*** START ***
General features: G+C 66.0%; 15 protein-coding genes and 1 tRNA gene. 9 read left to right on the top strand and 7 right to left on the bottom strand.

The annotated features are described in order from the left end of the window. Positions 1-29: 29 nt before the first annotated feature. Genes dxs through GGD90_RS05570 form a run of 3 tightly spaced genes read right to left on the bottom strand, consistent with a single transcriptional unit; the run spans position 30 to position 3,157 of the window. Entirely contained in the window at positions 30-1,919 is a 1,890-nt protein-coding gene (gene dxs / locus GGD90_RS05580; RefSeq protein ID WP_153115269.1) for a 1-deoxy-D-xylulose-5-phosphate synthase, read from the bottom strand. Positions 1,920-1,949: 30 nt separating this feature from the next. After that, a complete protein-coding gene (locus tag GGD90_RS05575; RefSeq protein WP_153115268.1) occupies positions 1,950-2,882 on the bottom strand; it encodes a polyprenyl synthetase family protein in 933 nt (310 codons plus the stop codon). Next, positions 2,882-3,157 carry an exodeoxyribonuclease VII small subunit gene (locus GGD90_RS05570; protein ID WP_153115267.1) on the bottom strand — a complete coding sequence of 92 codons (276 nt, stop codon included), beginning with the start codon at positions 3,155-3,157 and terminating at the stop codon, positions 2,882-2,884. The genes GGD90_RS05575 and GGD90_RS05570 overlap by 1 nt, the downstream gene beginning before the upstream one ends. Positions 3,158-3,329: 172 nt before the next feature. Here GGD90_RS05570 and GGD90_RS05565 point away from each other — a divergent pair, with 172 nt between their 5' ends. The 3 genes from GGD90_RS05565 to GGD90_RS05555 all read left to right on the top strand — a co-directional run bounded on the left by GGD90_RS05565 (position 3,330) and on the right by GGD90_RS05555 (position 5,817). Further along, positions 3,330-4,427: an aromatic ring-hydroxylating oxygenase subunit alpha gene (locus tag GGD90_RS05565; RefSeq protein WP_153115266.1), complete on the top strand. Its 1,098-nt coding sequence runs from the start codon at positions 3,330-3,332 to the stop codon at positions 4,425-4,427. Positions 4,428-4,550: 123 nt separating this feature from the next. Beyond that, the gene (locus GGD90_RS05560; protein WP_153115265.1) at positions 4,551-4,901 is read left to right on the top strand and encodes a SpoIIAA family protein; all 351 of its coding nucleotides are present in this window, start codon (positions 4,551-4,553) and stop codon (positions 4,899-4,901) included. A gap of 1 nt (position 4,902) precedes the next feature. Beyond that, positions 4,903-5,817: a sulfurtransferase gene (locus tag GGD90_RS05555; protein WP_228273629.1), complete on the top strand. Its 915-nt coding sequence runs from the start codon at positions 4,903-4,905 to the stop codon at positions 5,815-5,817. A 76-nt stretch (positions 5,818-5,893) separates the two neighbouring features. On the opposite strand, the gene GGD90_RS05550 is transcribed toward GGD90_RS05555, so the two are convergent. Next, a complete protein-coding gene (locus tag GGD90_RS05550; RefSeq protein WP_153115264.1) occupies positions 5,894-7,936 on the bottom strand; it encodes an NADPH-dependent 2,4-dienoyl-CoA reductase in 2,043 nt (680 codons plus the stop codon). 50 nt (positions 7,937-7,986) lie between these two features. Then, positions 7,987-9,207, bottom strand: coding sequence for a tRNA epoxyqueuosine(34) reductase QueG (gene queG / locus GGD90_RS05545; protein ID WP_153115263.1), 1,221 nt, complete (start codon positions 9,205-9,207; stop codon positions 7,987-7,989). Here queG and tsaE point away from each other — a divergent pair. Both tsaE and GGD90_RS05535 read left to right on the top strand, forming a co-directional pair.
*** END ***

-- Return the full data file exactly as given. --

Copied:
General features: G+C 66.0%; 15 protein-coding genes and 1 tRNA gene. 9 read left to right on the top strand and 7 right to left on the bottom strand.

The annotated features are described in order from the left end of the window. Positions 1-29: 29 nt before the first annotated feature. Genes dxs through GGD90_RS05570 form a run of 3 tightly spaced genes read right to left on the bottom strand, consistent with a single transcriptional unit; the run spans position 30 to position 3,157 of the window. Entirely contained in the window at positions 30-1,919 is a 1,890-nt protein-coding gene (gene dxs / locus GGD90_RS05580; RefSeq protein ID WP_153115269.1) for a 1-deoxy-D-xylulose-5-phosphate synthase, read from the bottom strand. Positions 1,920-1,949: 30 nt separating this feature from the next. After that, a complete protein-coding gene (locus tag GGD90_RS05575; RefSeq protein WP_153115268.1) occupies positions 1,950-2,882 on the bottom strand; it encodes a polyprenyl synthetase family protein in 933 nt (310 codons plus the stop codon). Next, positions 2,882-3,157 carry an exodeoxyribonuclease VII small subunit gene (locus GGD90_RS05570; protein ID WP_153115267.1) on the bottom strand — a complete coding sequence of 92 codons (276 nt, stop codon included), beginning with the start codon at positions 3,155-3,157 and terminating at the stop codon, positions 2,882-2,884. The genes GGD90_RS05575 and GGD90_RS05570 overlap by 1 nt, the downstream gene beginning before the upstream one ends. Positions 3,158-3,329: 172 nt before the next feature. Here GGD90_RS05570 and GGD90_RS05565 point away from each other — a divergent pair, with 172 nt between their 5' ends. The 3 genes from GGD90_RS05565 to GGD90_RS05555 all read left to right on the top strand — a co-directional run bounded on the left by GGD90_RS05565 (position 3,330) and on the right by GGD90_RS05555 (position 5,817). Further along, positions 3,330-4,427: an aromatic ring-hydroxylating oxygenase subunit alpha gene (locus tag GGD90_RS05565; RefSeq protein WP_153115266.1), complete on the top strand. Its 1,098-nt coding sequence runs from the start codon at positions 3,330-3,332 to the stop codon at positions 4,425-4,427. Positions 4,428-4,550: 123 nt separating this feature from the next. Beyond that, the gene (locus GGD90_RS05560; protein WP_153115265.1) at positions 4,551-4,901 is read left to right on the top strand and encodes a SpoIIAA family protein; all 351 of its coding nucleotides are present in this window, start codon (positions 4,551-4,553) and stop codon (positions 4,899-4,901) included. A gap of 1 nt (position 4,902) precedes the next feature. Beyond that, positions 4,903-5,817: a sulfurtransferase gene (locus tag GGD90_RS05555; protein WP_228273629.1), complete on the top strand. Its 915-nt coding sequence runs from the start codon at positions 4,903-4,905 to the stop codon at positions 5,815-5,817. A 76-nt stretch (positions 5,818-5,893) separates the two neighbouring features. On the opposite strand, the gene GGD90_RS05550 is transcribed toward GGD90_RS05555, so the two are convergent. Next, a complete protein-coding gene (locus tag GGD90_RS05550; RefSeq protein WP_153115264.1) occupies positions 5,894-7,936 on the bottom strand; it encodes an NADPH-dependent 2,4-dienoyl-CoA reductase in 2,043 nt (680 codons plus the stop codon). 50 nt (positions 7,937-7,986) lie between these two features. Then, positions 7,987-9,207, bottom strand: coding sequence for a tRNA epoxyqueuosine(34) reductase QueG (gene queG / locus GGD90_RS05545; protein ID WP_153115263.1), 1,221 nt, complete (start codon positions 9,205-9,207; stop codon positions 7,987-7,989). Here queG and tsaE point away from each other — a divergent pair. Both tsaE and GGD90_RS05535 read left to right on the top strand, forming a co-directional pair.